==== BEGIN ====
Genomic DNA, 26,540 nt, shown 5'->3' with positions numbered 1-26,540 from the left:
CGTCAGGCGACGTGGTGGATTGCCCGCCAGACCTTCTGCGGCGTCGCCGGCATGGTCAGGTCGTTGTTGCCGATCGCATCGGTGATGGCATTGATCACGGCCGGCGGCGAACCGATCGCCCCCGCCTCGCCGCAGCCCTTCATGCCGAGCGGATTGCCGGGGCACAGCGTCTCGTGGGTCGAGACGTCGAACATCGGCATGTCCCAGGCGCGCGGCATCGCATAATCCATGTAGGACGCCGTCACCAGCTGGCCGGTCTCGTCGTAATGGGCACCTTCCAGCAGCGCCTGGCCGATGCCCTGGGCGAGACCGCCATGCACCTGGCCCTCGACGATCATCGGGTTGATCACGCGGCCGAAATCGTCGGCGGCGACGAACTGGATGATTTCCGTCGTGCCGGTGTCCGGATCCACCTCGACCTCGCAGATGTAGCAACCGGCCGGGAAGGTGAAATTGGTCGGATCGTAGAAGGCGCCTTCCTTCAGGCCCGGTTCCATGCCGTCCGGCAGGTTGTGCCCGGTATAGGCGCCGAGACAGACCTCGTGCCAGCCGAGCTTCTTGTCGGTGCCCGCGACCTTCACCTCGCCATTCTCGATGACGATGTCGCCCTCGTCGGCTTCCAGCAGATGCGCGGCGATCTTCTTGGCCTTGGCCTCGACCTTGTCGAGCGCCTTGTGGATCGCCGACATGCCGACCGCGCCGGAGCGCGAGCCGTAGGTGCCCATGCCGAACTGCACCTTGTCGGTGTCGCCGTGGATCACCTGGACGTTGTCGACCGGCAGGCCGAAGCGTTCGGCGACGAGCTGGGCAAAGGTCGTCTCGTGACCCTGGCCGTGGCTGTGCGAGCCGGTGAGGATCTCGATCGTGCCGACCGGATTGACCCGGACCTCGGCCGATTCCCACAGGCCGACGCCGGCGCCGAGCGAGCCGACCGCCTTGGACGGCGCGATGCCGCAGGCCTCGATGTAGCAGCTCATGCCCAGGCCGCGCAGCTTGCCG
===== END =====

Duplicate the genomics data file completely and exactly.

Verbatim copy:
Genomic DNA, 26,540 nt, shown 5'->3' with positions numbered 1-26,540 from the left:
CGTCAGGCGACGTGGTGGATTGCCCGCCAGACCTTCTGCGGCGTCGCCGGCATGGTCAGGTCGTTGTTGCCGATCGCATCGGTGATGGCATTGATCACGGCCGGCGGCGAACCGATCGCCCCCGCCTCGCCGCAGCCCTTCATGCCGAGCGGATTGCCGGGGCACAGCGTCTCGTGGGTCGAGACGTCGAACATCGGCATGTCCCAGGCGCGCGGCATCGCATAATCCATGTAGGACGCCGTCACCAGCTGGCCGGTCTCGTCGTAATGGGCACCTTCCAGCAGCGCCTGGCCGATGCCCTGGGCGAGACCGCCATGCACCTGGCCCTCGACGATCATCGGGTTGATCACGCGGCCGAAATCGTCGGCGGCGACGAACTGGATGATTTCCGTCGTGCCGGTGTCCGGATCCACCTCGACCTCGCAGATGTAGCAACCGGCCGGGAAGGTGAAATTGGTCGGATCGTAGAAGGCGCCTTCCTTCAGGCCCGGTTCCATGCCGTCCGGCAGGTTGTGCCCGGTATAGGCGCCGAGACAGACCTCGTGCCAGCCGAGCTTCTTGTCGGTGCCCGCGACCTTCACCTCGCCATTCTCGATGACGATGTCGCCCTCGTCGGCTTCCAGCAGATGCGCGGCGATCTTCTTGGCCTTGGCCTCGACCTTGTCGAGCGCCTTGTGGATCGCCGACATGCCGACCGCGCCGGAGCGCGAGCCGTAGGTGCCCATGCCGAACTGCACCTTGTCGGTGTCGCCGTGGATCACCTGGACGTTGTCGACCGGCAGGCCGAAGCGTTCGGCGACGAGCTGGGCAAAGGTCGTCTCGTGACCCTGGCCGTGGCTGTGCGAGCCGGTGAGGATCTCGATCGTGCCGACCGGATTGACCCGGACCTCGGCCGATTCCCACAGGCCGACGCCGGCGCCGAGCGAGCCGACCGCCTTGGACGGCGCGATGCCGCAGGCCTCGATGTAGCAGCTCATGCCCAGGCCGCGCAGCTTGCCG